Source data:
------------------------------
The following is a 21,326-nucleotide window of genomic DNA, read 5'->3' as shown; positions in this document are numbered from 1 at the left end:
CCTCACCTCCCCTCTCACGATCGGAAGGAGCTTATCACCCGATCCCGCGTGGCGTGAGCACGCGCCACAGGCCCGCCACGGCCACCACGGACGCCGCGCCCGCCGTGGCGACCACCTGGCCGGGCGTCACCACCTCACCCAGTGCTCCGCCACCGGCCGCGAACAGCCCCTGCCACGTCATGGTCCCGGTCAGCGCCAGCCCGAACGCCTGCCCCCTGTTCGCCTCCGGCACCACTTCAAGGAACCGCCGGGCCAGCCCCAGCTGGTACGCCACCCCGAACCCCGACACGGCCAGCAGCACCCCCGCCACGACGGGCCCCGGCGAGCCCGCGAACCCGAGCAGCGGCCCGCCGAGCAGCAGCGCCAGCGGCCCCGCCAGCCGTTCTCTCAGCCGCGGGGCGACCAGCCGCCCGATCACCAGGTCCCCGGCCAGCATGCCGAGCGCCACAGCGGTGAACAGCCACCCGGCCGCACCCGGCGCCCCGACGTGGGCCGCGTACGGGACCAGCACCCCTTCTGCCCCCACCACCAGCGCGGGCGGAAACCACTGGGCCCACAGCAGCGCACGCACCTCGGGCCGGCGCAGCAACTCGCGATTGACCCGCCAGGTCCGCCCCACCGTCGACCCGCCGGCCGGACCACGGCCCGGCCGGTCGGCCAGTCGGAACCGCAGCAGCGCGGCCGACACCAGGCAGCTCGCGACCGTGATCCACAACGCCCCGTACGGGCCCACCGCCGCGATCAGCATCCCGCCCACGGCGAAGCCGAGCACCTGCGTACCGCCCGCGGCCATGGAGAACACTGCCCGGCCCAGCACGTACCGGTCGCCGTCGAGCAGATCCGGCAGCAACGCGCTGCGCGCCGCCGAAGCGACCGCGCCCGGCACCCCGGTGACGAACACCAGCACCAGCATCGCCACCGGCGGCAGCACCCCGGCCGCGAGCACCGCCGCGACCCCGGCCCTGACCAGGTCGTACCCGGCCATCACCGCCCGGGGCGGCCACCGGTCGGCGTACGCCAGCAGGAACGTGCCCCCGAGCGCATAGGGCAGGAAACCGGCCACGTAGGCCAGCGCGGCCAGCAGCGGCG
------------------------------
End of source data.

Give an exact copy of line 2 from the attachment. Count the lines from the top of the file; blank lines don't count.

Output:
CCTCACCTCCCCTCTCACGATCGGAAGGAGCTTATCACCCGATCCCGCGTGGCGTGAGCACGCGCCACAGGCCCGCCACGGCCACCACGGACGCCGCGCCCGCCGTGGCGACCACCTGGCCGGGCGTCACCACCTCACCCAGTGCTCCGCCACCGGCCGCGAACAGCCCCTGCCACGTCATGGTCCCGGTCAGCGCCAGCCCGAACGCCTGCCCCCTGTTCGCCTCCGGCACCACTTCAAGGAACCGCCGGGCCAGCCCCAGCTGGTACGCCACCCCGAACCCCGACACGGCCAGCAGCACCCCCGCCACGACGGGCCCCGGCGAGCCCGCGAACCCGAGCAGCGGCCCGCCGAGCAGCAGCGCCAGCGGCCCCGCCAGCCGTTCTCTCAGCCGCGGGGCGACCAGCCGCCCGATCACCAGGTCCCCGGCCAGCATGCCGAGCGCCACAGCGGTGAACAGCCACCCGGCCGCACCCGGCGCCCCGACGTGGGCCGCGTACGGGACCAGCACCCCTTCTGCCCCCACCACCAGCGCGGGCGGAAACCACTGGGCCCACAGCAGCGCACGCACCTCGGGCCGGCGCAGCAACTCGCGATTGACCCGCCAGGTCCGCCCCACCGTCGACCCGCCGGCCGGACCACGGCCCGGCCGGTCGGCCAGTCGGAACCGCAGCAGCGCGGCCGACACCAGGCAGCTCGCGACCGTGATCCACAACGCCCCGTACGGGCCCACCGCCGCGATCAGCATCCCGCCCACGGCGAAGCCGAGCACCTGCGTACCGCCCGCGGCCATGGAGAACACTGCCCGGCCCAGCACGTACCGGTCGCCGTCGAGCAGATCCGGCAGCAACGCGCTGCGCGCCGCCGAAGCGACCGCGCCCGGCACCCCGGTGACGAACACCAGCACCAGCATCGCCACCGGCGGCAGCACCCCGGCCGCGAGCACCGCCGCGACCCCGGCCCTGACCAGGTCGTACCCGGCCATCACCGCCCGGGGCGGCCACCGGTCGGCGTACGCCAGCAGGAACGTGCCCCCGAGCGCATAGGGCAGGAAACCGGCCACGTAGGCCAGCGCGGCCAGCAGCGGCG